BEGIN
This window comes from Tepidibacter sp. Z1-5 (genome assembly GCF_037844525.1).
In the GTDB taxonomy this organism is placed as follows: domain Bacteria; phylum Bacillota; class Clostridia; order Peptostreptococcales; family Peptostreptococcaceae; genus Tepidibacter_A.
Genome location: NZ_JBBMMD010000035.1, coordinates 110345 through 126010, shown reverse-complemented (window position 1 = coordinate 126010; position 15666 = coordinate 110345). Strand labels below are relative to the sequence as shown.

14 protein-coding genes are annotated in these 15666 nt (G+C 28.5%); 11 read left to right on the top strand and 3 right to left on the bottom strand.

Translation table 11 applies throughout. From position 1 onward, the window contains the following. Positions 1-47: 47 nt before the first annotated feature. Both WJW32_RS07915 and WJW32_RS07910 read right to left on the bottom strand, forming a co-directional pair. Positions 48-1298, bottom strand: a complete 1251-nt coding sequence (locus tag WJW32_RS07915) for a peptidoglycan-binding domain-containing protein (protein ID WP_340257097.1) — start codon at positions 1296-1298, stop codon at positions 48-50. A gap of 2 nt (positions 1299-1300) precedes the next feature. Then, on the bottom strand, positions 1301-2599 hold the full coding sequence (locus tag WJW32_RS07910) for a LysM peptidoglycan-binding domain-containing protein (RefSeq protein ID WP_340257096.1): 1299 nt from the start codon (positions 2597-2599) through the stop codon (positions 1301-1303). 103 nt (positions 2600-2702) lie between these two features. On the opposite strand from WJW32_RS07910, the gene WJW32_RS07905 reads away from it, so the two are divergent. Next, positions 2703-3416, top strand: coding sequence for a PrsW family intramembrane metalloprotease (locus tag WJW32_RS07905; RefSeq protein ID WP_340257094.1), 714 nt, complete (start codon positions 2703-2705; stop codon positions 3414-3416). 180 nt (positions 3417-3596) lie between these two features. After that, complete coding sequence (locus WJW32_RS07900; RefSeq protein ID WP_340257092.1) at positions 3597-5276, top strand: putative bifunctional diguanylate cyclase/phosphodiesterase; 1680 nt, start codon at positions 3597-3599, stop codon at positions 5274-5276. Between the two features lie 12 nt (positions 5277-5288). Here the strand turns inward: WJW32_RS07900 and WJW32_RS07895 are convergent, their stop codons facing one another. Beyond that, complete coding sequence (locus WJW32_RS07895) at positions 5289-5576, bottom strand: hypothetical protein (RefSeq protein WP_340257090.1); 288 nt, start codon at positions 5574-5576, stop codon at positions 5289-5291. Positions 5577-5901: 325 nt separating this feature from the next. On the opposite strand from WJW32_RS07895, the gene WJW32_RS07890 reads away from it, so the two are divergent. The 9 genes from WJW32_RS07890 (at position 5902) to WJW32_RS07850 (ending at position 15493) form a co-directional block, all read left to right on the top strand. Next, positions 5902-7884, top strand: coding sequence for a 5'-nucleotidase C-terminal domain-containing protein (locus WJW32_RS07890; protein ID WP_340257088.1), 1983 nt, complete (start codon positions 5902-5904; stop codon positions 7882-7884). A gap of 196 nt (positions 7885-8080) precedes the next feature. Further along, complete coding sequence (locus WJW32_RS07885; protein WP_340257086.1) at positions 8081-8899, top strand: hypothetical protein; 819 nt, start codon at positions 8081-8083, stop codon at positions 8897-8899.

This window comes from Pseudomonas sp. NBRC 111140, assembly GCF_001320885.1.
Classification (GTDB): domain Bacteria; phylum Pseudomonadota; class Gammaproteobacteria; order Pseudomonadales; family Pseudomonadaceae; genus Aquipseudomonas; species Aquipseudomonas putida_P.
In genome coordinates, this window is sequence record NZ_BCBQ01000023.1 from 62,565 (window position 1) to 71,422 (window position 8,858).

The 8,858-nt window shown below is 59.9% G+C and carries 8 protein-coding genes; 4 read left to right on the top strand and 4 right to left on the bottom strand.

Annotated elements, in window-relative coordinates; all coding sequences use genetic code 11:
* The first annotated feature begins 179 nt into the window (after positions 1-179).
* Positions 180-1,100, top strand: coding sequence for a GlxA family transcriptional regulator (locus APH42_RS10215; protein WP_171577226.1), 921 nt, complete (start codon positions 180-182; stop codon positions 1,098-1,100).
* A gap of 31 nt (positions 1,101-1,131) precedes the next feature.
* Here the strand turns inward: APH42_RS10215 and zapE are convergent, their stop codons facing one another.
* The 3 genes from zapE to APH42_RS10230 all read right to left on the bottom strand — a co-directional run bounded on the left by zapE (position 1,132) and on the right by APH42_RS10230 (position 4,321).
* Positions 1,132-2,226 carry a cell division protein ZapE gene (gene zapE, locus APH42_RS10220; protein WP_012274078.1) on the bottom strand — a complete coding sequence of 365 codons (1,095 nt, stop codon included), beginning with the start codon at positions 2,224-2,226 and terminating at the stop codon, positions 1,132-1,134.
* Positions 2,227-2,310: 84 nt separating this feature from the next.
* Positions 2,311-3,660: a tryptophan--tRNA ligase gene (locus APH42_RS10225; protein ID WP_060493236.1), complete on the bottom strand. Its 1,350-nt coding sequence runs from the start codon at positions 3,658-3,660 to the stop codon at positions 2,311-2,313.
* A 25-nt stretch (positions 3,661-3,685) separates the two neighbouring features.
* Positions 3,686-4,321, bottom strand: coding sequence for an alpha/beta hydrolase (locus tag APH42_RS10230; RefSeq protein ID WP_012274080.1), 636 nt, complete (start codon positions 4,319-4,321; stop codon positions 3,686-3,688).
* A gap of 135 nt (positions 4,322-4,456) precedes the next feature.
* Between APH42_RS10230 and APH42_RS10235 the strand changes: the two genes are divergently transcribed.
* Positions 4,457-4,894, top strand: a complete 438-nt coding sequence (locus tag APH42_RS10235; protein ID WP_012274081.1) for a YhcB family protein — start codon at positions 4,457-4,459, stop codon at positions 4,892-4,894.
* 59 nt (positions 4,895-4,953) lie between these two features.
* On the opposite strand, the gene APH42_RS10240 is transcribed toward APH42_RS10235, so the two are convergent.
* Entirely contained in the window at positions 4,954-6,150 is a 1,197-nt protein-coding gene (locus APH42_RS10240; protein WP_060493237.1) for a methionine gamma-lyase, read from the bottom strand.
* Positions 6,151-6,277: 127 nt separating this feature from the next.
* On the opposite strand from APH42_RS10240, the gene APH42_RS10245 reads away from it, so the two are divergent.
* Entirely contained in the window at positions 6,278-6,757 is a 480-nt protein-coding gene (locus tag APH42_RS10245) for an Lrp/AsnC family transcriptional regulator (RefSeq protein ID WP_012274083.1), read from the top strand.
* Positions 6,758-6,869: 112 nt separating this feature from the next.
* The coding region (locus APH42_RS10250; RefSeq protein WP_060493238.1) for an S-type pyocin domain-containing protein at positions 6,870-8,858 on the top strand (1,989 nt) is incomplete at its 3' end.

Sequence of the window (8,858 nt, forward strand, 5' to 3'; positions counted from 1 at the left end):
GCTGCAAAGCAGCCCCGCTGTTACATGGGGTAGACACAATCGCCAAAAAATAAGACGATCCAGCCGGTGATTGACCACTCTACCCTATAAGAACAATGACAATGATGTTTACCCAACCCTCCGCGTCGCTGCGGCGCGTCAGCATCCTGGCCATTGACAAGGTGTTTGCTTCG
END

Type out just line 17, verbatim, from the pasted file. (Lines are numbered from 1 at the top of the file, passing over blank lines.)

* Positions 2,227-2,310: 84 nt separating this feature from the next.